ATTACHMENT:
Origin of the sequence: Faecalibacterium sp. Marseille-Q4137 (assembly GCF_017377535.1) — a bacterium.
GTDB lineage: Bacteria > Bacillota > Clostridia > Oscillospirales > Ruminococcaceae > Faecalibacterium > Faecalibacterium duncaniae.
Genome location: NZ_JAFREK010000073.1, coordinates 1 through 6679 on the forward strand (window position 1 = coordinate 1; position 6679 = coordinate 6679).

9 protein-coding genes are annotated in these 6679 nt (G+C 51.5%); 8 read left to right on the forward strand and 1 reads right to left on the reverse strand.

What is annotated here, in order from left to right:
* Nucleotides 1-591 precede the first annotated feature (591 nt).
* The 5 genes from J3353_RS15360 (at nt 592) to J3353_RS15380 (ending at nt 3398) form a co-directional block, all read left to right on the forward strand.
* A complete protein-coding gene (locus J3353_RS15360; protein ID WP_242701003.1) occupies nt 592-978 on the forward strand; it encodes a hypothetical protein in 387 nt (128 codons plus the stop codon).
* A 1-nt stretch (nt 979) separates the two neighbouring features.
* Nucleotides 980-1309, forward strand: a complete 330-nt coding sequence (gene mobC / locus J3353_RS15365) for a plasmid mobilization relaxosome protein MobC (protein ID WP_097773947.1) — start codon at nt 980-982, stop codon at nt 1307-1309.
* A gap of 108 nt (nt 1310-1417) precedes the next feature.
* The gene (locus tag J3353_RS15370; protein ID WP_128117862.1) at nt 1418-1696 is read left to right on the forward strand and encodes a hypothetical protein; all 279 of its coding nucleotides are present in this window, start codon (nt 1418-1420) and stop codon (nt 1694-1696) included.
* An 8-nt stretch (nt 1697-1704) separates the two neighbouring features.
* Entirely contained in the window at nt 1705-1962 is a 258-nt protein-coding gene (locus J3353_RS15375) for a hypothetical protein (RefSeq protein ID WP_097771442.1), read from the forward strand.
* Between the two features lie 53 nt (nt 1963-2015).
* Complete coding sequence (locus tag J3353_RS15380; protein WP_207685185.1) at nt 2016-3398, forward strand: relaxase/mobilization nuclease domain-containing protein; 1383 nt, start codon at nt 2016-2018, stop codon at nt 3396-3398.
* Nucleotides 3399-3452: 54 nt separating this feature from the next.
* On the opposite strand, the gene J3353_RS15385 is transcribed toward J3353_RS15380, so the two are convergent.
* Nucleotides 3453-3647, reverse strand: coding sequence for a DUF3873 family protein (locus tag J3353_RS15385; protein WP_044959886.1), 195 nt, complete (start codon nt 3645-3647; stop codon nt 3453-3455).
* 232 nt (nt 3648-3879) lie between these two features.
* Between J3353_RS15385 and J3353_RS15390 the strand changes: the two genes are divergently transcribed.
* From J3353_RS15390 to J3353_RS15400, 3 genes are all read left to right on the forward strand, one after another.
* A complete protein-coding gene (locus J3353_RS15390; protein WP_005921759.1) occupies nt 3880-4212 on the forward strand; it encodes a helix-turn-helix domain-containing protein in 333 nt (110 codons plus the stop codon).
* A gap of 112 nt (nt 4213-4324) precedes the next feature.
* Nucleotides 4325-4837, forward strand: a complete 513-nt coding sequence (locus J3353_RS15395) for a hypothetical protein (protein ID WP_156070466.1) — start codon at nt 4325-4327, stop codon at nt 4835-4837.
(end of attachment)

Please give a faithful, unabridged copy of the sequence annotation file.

Origin of the sequence: Faecalibacterium sp. Marseille-Q4137 (assembly GCF_017377535.1) — a bacterium.
GTDB lineage: Bacteria > Bacillota > Clostridia > Oscillospirales > Ruminococcaceae > Faecalibacterium > Faecalibacterium duncaniae.
Genome location: NZ_JAFREK010000073.1, coordinates 1 through 6679 on the forward strand (window position 1 = coordinate 1; position 6679 = coordinate 6679).

9 protein-coding genes are annotated in these 6679 nt (G+C 51.5%); 8 read left to right on the forward strand and 1 reads right to left on the reverse strand.

What is annotated here, in order from left to right:
* Nucleotides 1-591 precede the first annotated feature (591 nt).
* The 5 genes from J3353_RS15360 (at nt 592) to J3353_RS15380 (ending at nt 3398) form a co-directional block, all read left to right on the forward strand.
* A complete protein-coding gene (locus J3353_RS15360; protein ID WP_242701003.1) occupies nt 592-978 on the forward strand; it encodes a hypothetical protein in 387 nt (128 codons plus the stop codon).
* A 1-nt stretch (nt 979) separates the two neighbouring features.
* Nucleotides 980-1309, forward strand: a complete 330-nt coding sequence (gene mobC / locus J3353_RS15365) for a plasmid mobilization relaxosome protein MobC (protein ID WP_097773947.1) — start codon at nt 980-982, stop codon at nt 1307-1309.
* A gap of 108 nt (nt 1310-1417) precedes the next feature.
* The gene (locus tag J3353_RS15370; protein ID WP_128117862.1) at nt 1418-1696 is read left to right on the forward strand and encodes a hypothetical protein; all 279 of its coding nucleotides are present in this window, start codon (nt 1418-1420) and stop codon (nt 1694-1696) included.
* An 8-nt stretch (nt 1697-1704) separates the two neighbouring features.
* Entirely contained in the window at nt 1705-1962 is a 258-nt protein-coding gene (locus J3353_RS15375) for a hypothetical protein (RefSeq protein ID WP_097771442.1), read from the forward strand.
* Between the two features lie 53 nt (nt 1963-2015).
* Complete coding sequence (locus tag J3353_RS15380; protein WP_207685185.1) at nt 2016-3398, forward strand: relaxase/mobilization nuclease domain-containing protein; 1383 nt, start codon at nt 2016-2018, stop codon at nt 3396-3398.
* Nucleotides 3399-3452: 54 nt separating this feature from the next.
* On the opposite strand, the gene J3353_RS15385 is transcribed toward J3353_RS15380, so the two are convergent.
* Nucleotides 3453-3647, reverse strand: coding sequence for a DUF3873 family protein (locus tag J3353_RS15385; protein WP_044959886.1), 195 nt, complete (start codon nt 3645-3647; stop codon nt 3453-3455).
* 232 nt (nt 3648-3879) lie between these two features.
* Between J3353_RS15385 and J3353_RS15390 the strand changes: the two genes are divergently transcribed.
* From J3353_RS15390 to J3353_RS15400, 3 genes are all read left to right on the forward strand, one after another.
* A complete protein-coding gene (locus J3353_RS15390; protein WP_005921759.1) occupies nt 3880-4212 on the forward strand; it encodes a helix-turn-helix domain-containing protein in 333 nt (110 codons plus the stop codon).
* A gap of 112 nt (nt 4213-4324) precedes the next feature.
* Nucleotides 4325-4837, forward strand: a complete 513-nt coding sequence (locus J3353_RS15395) for a hypothetical protein (protein ID WP_156070466.1) — start codon at nt 4325-4327, stop codon at nt 4835-4837.